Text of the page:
He was crowned
king at 12, at his father's death. His mother, Blanche of Castile, ruled during his minority. When
he was 19 and his bride 12, he was married to Marguerite of Provence. It was a loving marriage,
though not without challenge. They had 11 children.
Louis "took the cross" for a Crusade
when he was 30. His army seized Damietta on the Nile but not long after, weakened by dysentery
and without support, they were surrounded and captured. Louis obtained the release of the army by
giving up the city of Damietta in addition to paying a ransom. He stayed in Syria four years.
He deserves credit for extending justice in civil administration. He drew up regulations for his officials which became the first of a series of reform laws. He replaced trial by battle with a form of examination of witnesses and encouraged the beginning of using written records in court. Louis was always respectful of the papacy, but defended royal interests against the popes and refused to acknowledge Innocent IV's sentence against Emperor Frederick II.
Louis was devoted
to his people, founding hospitals, visiting the sick and, like his patron St. Francis, caring even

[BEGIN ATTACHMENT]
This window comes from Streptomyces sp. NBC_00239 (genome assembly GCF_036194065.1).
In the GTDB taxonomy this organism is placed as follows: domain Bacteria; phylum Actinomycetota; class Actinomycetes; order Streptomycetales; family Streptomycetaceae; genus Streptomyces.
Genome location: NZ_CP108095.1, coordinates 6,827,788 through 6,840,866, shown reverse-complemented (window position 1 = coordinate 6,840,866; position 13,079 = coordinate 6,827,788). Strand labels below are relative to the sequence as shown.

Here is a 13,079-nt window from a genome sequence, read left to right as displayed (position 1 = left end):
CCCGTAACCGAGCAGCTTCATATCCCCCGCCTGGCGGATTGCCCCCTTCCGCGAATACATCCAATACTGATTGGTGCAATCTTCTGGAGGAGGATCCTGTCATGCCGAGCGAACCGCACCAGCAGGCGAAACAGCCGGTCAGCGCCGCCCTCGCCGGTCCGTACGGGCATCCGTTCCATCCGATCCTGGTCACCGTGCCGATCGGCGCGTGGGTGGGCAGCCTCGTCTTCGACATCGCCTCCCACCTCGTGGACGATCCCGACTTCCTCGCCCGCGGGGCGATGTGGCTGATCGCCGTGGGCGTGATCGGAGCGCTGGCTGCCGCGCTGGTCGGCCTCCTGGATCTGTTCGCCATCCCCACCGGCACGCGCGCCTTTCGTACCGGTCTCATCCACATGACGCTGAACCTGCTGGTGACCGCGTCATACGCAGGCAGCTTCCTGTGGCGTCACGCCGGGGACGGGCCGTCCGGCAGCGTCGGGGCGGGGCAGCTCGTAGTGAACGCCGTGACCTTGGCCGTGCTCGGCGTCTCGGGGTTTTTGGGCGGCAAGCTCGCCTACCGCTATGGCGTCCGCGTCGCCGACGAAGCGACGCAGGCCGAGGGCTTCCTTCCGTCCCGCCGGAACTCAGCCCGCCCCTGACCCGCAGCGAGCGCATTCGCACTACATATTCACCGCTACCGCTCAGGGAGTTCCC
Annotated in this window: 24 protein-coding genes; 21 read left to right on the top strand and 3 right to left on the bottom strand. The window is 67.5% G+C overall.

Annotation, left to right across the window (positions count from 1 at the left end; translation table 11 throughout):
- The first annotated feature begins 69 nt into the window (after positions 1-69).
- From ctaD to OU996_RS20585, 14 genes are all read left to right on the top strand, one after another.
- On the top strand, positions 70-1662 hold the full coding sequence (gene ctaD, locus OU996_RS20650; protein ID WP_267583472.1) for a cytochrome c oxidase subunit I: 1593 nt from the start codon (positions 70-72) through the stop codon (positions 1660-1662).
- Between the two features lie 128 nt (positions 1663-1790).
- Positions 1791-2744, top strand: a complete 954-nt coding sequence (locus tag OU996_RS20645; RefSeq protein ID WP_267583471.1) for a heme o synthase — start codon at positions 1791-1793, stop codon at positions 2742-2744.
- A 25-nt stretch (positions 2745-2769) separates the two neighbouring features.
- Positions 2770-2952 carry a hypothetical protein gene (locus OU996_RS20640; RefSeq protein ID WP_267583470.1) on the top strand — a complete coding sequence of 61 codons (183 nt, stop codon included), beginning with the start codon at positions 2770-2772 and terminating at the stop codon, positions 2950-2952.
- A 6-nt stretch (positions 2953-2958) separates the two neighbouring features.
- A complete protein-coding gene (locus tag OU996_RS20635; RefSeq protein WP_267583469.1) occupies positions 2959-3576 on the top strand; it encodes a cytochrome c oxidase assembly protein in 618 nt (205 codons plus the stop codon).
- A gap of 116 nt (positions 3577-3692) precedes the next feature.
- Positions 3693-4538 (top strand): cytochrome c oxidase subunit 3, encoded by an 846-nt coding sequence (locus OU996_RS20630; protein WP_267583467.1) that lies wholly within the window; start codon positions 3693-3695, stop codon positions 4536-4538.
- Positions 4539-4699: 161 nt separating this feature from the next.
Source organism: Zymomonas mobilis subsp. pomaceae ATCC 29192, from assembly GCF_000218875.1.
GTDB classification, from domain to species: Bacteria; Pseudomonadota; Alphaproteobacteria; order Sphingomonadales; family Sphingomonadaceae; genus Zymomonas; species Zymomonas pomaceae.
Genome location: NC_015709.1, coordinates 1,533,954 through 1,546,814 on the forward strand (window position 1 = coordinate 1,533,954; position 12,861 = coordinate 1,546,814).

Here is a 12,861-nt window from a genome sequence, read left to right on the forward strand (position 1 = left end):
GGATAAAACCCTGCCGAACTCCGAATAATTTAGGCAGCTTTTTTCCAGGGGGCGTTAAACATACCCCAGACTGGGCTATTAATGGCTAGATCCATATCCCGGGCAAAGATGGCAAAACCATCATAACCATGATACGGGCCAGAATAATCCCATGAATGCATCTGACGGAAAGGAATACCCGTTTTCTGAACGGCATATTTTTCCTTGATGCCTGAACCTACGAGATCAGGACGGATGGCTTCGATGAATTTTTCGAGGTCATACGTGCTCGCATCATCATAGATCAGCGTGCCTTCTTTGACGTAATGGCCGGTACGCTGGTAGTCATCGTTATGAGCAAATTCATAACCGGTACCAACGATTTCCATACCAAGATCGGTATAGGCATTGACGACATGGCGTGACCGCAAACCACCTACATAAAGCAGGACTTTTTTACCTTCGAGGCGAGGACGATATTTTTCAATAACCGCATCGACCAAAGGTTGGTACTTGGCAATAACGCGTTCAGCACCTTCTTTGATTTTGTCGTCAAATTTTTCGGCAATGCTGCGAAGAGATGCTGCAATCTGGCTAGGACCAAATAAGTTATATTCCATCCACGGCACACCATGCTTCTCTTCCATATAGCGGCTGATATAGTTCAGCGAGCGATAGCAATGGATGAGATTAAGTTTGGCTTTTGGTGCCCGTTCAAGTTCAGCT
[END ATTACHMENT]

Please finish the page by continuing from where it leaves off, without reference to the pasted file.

for people with leprosy. (He is one of the patrons of the Secular Franciscan Order.) Louis united
France—lords and townsfolk, peasants and priests and knights—by the force of his personality and
holiness. For many years the nation was at peace.
Every day Louis had 13 special guests from among the poor
to eat with him, and a large number of poor were served meals near his palace. During Advent and
Lent, all who presented themselves were given a meal, and Louis often served them in person. He kept
lists of needy people, whom he regularly relieved, in every province of his dominion.
Disturbed by new Muslim advances in Syria, he led another crusade in 1267, at the age of 41. His crusade was diverted to Tunis for his brother's sake. The army was decimated by disease within a month, and Louis himself died on foreign soil at the age of 44. He was canonized 27 years later.
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